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The Sugar-Depression Connection – Experience Life



– Nutrition –

Consuming sugar can lead to body-wide inflammation, microbiome disruption, insulin resistance, and more.

New research continues to make the case for sugar’s role in depression.

University of Kansas clinical psychologists theorize in the journal Medical Hypotheses that added dietary sugars can create a depressogenic effect by sparking the metabolic, inflammatory, and neurobiological processes tied to depression.

“When we consume sweets, they act like a drug,” explains study coauthor Stephen Ilardi, PhD. “They have an immediate mood-elevating effect, but in high doses they can also have a paradoxical, pernicious longer-term consequence of making mood worse, reducing well-being, elevating inflammation, and causing weight gain.”

And because added sugars lack nutritional benefits, Ilardi and his coauthors note, the “depressogenic processes can be affected both by the relative absence of key nutrients and by the excessive presence of harmful foods.”

The team analyzed a wide range of research on the physiological and psychological effects of added sugar consumption, including the 69,954-­participant, three-year ­Women’s Health Initiative Observational Study; the 263,923-person NIH–AARP Diet and Health Study; and other large-scale international trials.

Researchers identified these depressogenic effects of added sugars:

  • Bodywide inflammation, which has been recognized as a “potent physiological trigger of depression.” It also leads to fatigue and sleep disruption, which contribute to poor mental health.

“A large subset of people with depression have high levels of systemic inflammation,” says Ilardi, author of The Depression Cure. “When we think about inflammatory disease, we think about things like diabetes and rheumatoid arthritis — diseases with a high level of systemic inflammation. We don’t normally think about depression being in that category, but it turns out that it really is.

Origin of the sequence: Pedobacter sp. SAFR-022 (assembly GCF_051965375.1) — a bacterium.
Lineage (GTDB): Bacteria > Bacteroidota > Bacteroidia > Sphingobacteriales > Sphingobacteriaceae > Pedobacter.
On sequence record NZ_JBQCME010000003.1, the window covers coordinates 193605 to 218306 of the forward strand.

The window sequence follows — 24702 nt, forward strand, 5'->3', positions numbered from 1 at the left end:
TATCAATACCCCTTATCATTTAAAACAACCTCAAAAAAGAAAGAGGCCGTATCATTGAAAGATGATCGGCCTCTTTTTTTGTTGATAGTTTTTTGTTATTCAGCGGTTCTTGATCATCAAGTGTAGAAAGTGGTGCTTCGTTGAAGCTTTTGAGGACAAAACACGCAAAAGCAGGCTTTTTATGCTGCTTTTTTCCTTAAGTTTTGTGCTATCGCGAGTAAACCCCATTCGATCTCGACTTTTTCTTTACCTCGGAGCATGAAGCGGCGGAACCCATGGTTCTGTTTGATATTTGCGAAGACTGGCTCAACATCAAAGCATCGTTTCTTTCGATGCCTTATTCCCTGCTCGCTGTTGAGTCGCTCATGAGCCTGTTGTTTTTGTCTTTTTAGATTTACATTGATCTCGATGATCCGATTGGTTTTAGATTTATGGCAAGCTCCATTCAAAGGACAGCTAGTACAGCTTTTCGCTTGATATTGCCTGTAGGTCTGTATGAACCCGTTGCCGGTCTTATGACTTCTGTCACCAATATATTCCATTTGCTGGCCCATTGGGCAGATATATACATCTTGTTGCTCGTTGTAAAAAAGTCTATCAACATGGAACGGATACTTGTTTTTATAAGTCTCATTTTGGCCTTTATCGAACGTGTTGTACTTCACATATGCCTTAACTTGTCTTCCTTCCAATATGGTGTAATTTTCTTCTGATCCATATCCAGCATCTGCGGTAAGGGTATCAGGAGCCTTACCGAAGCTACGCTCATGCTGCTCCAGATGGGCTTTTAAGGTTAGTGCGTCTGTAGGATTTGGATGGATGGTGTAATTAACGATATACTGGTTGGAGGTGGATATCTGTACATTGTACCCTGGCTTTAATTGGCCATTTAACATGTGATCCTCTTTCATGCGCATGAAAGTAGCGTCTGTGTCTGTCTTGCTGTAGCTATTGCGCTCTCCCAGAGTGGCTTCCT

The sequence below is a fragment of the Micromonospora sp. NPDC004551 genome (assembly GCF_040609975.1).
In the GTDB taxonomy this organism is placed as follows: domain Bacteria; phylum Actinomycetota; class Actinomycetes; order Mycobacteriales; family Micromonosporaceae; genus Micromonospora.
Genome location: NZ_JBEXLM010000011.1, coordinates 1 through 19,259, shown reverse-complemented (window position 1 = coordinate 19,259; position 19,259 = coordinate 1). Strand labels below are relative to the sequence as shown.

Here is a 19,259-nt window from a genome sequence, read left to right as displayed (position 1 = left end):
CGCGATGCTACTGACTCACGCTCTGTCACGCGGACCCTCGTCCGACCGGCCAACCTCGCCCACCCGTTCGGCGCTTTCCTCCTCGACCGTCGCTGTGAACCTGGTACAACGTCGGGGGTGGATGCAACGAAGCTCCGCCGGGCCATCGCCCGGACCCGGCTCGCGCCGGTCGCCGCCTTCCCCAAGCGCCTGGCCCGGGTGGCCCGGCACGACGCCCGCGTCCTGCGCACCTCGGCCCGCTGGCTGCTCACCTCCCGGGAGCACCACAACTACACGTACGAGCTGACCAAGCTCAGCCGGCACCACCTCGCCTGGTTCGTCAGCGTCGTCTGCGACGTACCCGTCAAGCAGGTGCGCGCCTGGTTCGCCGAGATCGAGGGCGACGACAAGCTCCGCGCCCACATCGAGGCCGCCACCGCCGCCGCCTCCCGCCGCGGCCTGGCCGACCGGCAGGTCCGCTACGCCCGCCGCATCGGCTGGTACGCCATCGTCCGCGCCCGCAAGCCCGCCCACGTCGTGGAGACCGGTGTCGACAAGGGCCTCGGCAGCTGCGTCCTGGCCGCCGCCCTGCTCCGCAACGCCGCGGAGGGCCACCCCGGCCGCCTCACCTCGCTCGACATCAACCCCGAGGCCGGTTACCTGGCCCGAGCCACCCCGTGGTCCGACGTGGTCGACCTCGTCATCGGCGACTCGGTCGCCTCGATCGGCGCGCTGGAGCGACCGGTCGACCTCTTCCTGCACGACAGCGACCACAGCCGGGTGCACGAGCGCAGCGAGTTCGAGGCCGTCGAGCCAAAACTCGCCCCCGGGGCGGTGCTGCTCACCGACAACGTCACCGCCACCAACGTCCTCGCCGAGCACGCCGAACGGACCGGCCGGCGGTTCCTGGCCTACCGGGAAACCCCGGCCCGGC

“Inflammatory hormones can directly push the brain into a state of severe depression. So, an inflamed brain is typically a depressed brain.”

  • Microbiome disruption that can lead to gut dysbiosis, an over­growth of harmful bacteria that’s been linked to depression and other psychological pathologies.

“Our bodies host over 10 trillion microbes, and many of them know how to hack into the brain,” Ilardi explains. “The symbiotic microbial species — the beneficial microbes —basically hack the brain to enhance our well-being. They want us to thrive so they can thrive.

“But there are also some opportunistic species that can be thought of as more purely parasitic — they don’t have our best interests in mind at all. Many of those parasitic microbes thrive on added sugars, and they can produce chemicals that push the brain [into] a state of anxiety and stress and depression.”

  • Insulin resistance that can reduce production of the energizing hormone needed to fuel the brain.
  • Other effects may include dopamine dysregulation, oxidative stress, and the production of advanced glycation end-products, or AGEs, toxic byproducts of sugar metabolism.

(For more on the dangers of added sugars, see “Sugar Shock”.)

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Health & Fitness

How to Pack a Gym Bag



Forgetting your socks or weightlifting gloves can derail your workout, especially if you’re new to exercise or entrenched in a rigid program. To stay the course, having the right supplies is key to your success. To help you prepare, we asked Life Time personal trainers Anna Taylor, NASM, USAW, Alpha, and Bryce Morris, MS, NASM, ISSA, Alpha, for their favorite gym-bag essentials.


  • Stretchy, flexible, sweat-wicking shirt and pants or shorts
  • Socks (two pairs)
  • Undergarments, sports bra, support, or protection
  • Cross-trainers or sport-specific shoes
  • Refillable water bottle
  • Flip-flops for showering
  • Hair binders, deodorant, toiletries
  • Sports watch or heart-rate monitor
  • MP3 player/phone and earbuds or headphones for music

Nice to Haves

  • Swimsuit for the whirlpool or sauna
  • Wet/dry bag for swimsuit or sweaty clothes postworkout
  • Razors: Some clubs offer them in the locker room, but bring a reusable one to cut down on waste
  • Odor-absorbing charcoal sticks to keep your bag smelling fresh
  • Shaker bottle with premeasured protein powder so you can add water and refuel

Coach Anna also suggests:

  • A protein-packed bar to eat before your workout
  • Bear KompleX Hand Grips for pull-ups
  • A weightlifting belt for lifts at 80 percent or more of max

Coach Bryce also suggests:

  • An extra T-shirt
  • A RPM speed rope for double-unders and conditioning
  • A BCAA and L-glutamine supplement to support recovery after your session

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